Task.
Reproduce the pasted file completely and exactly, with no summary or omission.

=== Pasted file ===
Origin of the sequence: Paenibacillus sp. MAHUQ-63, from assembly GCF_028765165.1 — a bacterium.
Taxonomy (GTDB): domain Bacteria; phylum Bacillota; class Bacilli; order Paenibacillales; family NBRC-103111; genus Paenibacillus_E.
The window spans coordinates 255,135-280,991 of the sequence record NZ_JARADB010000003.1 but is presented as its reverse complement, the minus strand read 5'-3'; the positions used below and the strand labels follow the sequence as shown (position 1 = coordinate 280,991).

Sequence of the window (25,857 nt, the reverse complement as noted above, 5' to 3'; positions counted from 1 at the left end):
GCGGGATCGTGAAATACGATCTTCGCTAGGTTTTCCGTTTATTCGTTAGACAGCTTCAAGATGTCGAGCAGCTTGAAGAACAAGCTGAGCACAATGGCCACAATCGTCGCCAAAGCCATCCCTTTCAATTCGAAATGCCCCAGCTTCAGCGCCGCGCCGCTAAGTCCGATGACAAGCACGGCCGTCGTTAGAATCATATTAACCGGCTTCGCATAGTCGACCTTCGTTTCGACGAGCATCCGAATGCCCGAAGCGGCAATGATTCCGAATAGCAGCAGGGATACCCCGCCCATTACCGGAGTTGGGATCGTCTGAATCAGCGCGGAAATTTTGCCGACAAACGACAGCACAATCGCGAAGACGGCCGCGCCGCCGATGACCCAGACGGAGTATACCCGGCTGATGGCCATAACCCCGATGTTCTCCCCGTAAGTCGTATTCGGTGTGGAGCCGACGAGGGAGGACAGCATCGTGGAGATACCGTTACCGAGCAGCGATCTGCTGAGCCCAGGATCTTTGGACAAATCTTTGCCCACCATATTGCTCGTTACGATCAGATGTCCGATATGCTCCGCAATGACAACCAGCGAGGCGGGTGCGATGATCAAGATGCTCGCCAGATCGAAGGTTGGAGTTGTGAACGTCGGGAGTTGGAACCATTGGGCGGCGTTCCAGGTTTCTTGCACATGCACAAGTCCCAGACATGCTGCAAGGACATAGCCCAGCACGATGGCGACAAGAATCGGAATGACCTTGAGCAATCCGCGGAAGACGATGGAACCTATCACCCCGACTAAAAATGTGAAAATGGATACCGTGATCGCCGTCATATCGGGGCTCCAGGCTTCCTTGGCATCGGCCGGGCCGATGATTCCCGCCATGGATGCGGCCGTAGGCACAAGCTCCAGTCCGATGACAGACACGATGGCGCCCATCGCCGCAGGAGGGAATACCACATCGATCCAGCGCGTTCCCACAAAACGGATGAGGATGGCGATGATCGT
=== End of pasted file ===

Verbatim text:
Origin of the sequence: Paenibacillus sp. MAHUQ-63, from assembly GCF_028765165.1 — a bacterium.
Taxonomy (GTDB): domain Bacteria; phylum Bacillota; class Bacilli; order Paenibacillales; family NBRC-103111; genus Paenibacillus_E.
The window spans coordinates 255,135-280,991 of the sequence record NZ_JARADB010000003.1 but is presented as its reverse complement, the minus strand read 5'-3'; the positions used below and the strand labels follow the sequence as shown (position 1 = coordinate 280,991).

Sequence of the window (25,857 nt, the reverse complement as noted above, 5' to 3'; positions counted from 1 at the left end):
GCGGGATCGTGAAATACGATCTTCGCTAGGTTTTCCGTTTATTCGTTAGACAGCTTCAAGATGTCGAGCAGCTTGAAGAACAAGCTGAGCACAATGGCCACAATCGTCGCCAAAGCCATCCCTTTCAATTCGAAATGCCCCAGCTTCAGCGCCGCGCCGCTAAGTCCGATGACAAGCACGGCCGTCGTTAGAATCATATTAACCGGCTTCGCATAGTCGACCTTCGTTTCGACGAGCATCCGAATGCCCGAAGCGGCAATGATTCCGAATAGCAGCAGGGATACCCCGCCCATTACCGGAGTTGGGATCGTCTGAATCAGCGCGGAAATTTTGCCGACAAACGACAGCACAATCGCGAAGACGGCCGCGCCGCCGATGACCCAGACGGAGTATACCCGGCTGATGGCCATAACCCCGATGTTCTCCCCGTAAGTCGTATTCGGTGTGGAGCCGACGAGGGAGGACAGCATCGTGGAGATACCGTTACCGAGCAGCGATCTGCTGAGCCCAGGATCTTTGGACAAATCTTTGCCCACCATATTGCTCGTTACGATCAGATGTCCGATATGCTCCGCAATGACAACCAGCGAGGCGGGTGCGATGATCAAGATGCTCGCCAGATCGAAGGTTGGAGTTGTGAACGTCGGGAGTTGGAACCATTGGGCGGCGTTCCAGGTTTCTTGCACATGCACAAGTCCCAGACATGCTGCAAGGACATAGCCCAGCACGATGGCGACAAGAATCGGAATGACCTTGAGCAATCCGCGGAAGACGATGGAACCTATCACCCCGACTAAAAATGTGAAAATGGATACCGTGATCGCCGTCATATCGGGGCTCCAGGCTTCCTTGGCATCGGCCGGGCCGATGATTCCCGCCATGGATGCGGCCGTAGGCACAAGCTCCAGTCCGATGACAGACACGATGGCGCCCATCGCCGCAGGAGGGAATACCACATCGATCCAGCGCGTTCCCACAAAACGGATGAGGATGGCGATGATCGT